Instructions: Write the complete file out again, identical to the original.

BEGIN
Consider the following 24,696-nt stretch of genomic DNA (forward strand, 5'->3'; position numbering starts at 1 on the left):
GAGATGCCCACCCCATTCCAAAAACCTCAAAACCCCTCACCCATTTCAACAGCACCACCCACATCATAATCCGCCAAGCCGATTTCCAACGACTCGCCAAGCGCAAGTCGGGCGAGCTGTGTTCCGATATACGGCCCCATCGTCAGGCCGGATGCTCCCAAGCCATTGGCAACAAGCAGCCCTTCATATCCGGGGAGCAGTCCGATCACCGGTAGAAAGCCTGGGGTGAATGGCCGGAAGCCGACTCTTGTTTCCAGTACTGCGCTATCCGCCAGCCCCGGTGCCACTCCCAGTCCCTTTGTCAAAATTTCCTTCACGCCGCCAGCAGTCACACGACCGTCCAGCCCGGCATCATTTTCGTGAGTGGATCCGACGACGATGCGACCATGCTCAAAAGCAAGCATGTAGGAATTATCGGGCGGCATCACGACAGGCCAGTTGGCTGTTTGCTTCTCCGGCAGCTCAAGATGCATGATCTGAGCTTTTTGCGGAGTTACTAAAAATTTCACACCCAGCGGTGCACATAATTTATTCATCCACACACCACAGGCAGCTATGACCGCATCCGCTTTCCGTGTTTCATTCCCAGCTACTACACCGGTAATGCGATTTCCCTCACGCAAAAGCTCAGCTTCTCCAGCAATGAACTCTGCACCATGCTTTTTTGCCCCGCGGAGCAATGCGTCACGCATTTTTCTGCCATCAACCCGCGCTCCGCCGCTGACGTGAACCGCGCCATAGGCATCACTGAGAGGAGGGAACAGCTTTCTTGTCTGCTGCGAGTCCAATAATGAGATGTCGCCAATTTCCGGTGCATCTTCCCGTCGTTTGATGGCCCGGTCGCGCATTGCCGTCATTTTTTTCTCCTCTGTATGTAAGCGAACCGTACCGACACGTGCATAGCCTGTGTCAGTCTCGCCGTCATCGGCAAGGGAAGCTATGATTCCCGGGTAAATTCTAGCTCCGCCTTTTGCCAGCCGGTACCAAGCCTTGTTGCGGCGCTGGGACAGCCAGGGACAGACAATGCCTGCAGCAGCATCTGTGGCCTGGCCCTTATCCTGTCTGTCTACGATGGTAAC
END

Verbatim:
Consider the following 24,696-nt stretch of genomic DNA (forward strand, 5'->3'; position numbering starts at 1 on the left):
GAGATGCCCACCCCATTCCAAAAACCTCAAAACCCCTCACCCATTTCAACAGCACCACCCACATCATAATCCGCCAAGCCGATTTCCAACGACTCGCCAAGCGCAAGTCGGGCGAGCTGTGTTCCGATATACGGCCCCATCGTCAGGCCGGATGCTCCCAAGCCATTGGCAACAAGCAGCCCTTCATATCCGGGGAGCAGTCCGATCACCGGTAGAAAGCCTGGGGTGAATGGCCGGAAGCCGACTCTTGTTTCCAGTACTGCGCTATCCGCCAGCCCCGGTGCCACTCCCAGTCCCTTTGTCAAAATTTCCTTCACGCCGCCAGCAGTCACACGACCGTCCAGCCCGGCATCATTTTCGTGAGTGGATCCGACGACGATGCGACCATGCTCAAAAGCAAGCATGTAGGAATTATCGGGCGGCATCACGACAGGCCAGTTGGCTGTTTGCTTCTCCGGCAGCTCAAGATGCATGATCTGAGCTTTTTGCGGAGTTACTAAAAATTTCACACCCAGCGGTGCACATAATTTATTCATCCACACACCACAGGCAGCTATGACCGCATCCGCTTTCCGTGTTTCATTCCCAGCTACTACACCGGTAATGCGATTTCCCTCACGCAAAAGCTCAGCTTCTCCAGCAATGAACTCTGCACCATGCTTTTTTGCCCCGCGGAGCAATGCGTCACGCATTTTTCTGCCATCAACCCGCGCTCCGCCGCTGACGTGAACCGCGCCATAGGCATCACTGAGAGGAGGGAACAGCTTTCTTGTCTGCTGCGAGTCCAATAATGAGATGTCGCCAATTTCCGGTGCATCTTCCCGTCGTTTGATGGCCCGGTCGCGCATTGCCGTCATTTTTTTCTCCTCTGTATGTAAGCGAACCGTACCGACACGTGCATAGCCTGTGTCAGTCTCGCCGTCATCGGCAAGGGAAGCTATGATTCCCGGGTAAATTCTAGCTCCGCCTTTTGCCAGCCGGTACCAAGCCTTGTTGCGGCGCTGGGACAGCCAGGGACAGACAATGCCTGCAGCAGCATCTGTGGCCTGGCCCTTATCCTGTCTGTCTACGATGGTAAC